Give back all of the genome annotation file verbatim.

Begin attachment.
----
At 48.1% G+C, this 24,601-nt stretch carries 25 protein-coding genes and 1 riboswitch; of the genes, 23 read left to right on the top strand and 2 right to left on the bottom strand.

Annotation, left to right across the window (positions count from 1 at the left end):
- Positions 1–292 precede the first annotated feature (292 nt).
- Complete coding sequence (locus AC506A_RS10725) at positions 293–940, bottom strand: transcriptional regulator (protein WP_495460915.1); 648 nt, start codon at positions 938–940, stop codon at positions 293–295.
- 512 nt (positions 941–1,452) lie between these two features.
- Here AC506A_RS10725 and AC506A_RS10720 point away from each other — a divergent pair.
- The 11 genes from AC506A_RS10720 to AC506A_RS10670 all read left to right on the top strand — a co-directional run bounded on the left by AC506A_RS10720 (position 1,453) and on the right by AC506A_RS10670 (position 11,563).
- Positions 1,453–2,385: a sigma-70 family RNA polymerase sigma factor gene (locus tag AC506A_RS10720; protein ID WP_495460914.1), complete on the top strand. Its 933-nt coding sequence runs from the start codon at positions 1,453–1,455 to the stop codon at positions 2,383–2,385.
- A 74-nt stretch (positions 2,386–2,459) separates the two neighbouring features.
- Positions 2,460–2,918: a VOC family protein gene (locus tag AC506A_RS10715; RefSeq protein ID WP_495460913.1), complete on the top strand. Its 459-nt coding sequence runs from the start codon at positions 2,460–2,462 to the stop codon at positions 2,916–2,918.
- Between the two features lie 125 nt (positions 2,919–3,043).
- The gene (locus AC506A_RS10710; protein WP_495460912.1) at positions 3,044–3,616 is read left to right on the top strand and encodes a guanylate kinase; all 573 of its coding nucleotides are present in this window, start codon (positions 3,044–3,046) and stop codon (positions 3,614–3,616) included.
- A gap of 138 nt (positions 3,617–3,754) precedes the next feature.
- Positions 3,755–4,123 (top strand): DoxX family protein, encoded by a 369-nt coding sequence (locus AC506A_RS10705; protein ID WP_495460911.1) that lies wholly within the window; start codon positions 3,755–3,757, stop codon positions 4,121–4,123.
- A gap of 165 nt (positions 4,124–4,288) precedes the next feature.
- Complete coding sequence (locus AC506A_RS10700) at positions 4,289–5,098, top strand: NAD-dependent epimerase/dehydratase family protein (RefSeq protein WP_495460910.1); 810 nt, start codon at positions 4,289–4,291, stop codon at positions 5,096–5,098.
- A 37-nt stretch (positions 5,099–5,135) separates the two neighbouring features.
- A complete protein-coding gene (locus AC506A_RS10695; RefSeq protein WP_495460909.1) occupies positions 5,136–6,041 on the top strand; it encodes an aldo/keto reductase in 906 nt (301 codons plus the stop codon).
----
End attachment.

At 48.1% G+C, this 24,601-nt stretch carries 25 protein-coding genes and 1 riboswitch; of the genes, 23 read left to right on the top strand and 2 right to left on the bottom strand.

Annotation, left to right across the window (positions count from 1 at the left end):
- Positions 1–292 precede the first annotated feature (292 nt).
- Complete coding sequence (locus AC506A_RS10725) at positions 293–940, bottom strand: transcriptional regulator (protein WP_495460915.1); 648 nt, start codon at positions 938–940, stop codon at positions 293–295.
- 512 nt (positions 941–1,452) lie between these two features.
- Here AC506A_RS10725 and AC506A_RS10720 point away from each other — a divergent pair.
- The 11 genes from AC506A_RS10720 to AC506A_RS10670 all read left to right on the top strand — a co-directional run bounded on the left by AC506A_RS10720 (position 1,453) and on the right by AC506A_RS10670 (position 11,563).
- Positions 1,453–2,385: a sigma-70 family RNA polymerase sigma factor gene (locus tag AC506A_RS10720; protein ID WP_495460914.1), complete on the top strand. Its 933-nt coding sequence runs from the start codon at positions 1,453–1,455 to the stop codon at positions 2,383–2,385.
- A 74-nt stretch (positions 2,386–2,459) separates the two neighbouring features.
- Positions 2,460–2,918: a VOC family protein gene (locus tag AC506A_RS10715; RefSeq protein ID WP_495460913.1), complete on the top strand. Its 459-nt coding sequence runs from the start codon at positions 2,460–2,462 to the stop codon at positions 2,916–2,918.
- Between the two features lie 125 nt (positions 2,919–3,043).
- The gene (locus AC506A_RS10710; protein WP_495460912.1) at positions 3,044–3,616 is read left to right on the top strand and encodes a guanylate kinase; all 573 of its coding nucleotides are present in this window, start codon (positions 3,044–3,046) and stop codon (positions 3,614–3,616) included.
- A gap of 138 nt (positions 3,617–3,754) precedes the next feature.
- Positions 3,755–4,123 (top strand): DoxX family protein, encoded by a 369-nt coding sequence (locus AC506A_RS10705; protein ID WP_495460911.1) that lies wholly within the window; start codon positions 3,755–3,757, stop codon positions 4,121–4,123.
- A gap of 165 nt (positions 4,124–4,288) precedes the next feature.
- Complete coding sequence (locus AC506A_RS10700) at positions 4,289–5,098, top strand: NAD-dependent epimerase/dehydratase family protein (RefSeq protein WP_495460910.1); 810 nt, start codon at positions 4,289–4,291, stop codon at positions 5,096–5,098.
- A 37-nt stretch (positions 5,099–5,135) separates the two neighbouring features.
- A complete protein-coding gene (locus AC506A_RS10695; RefSeq protein WP_495460909.1) occupies positions 5,136–6,041 on the top strand; it encodes an aldo/keto reductase in 906 nt (301 codons plus the stop codon).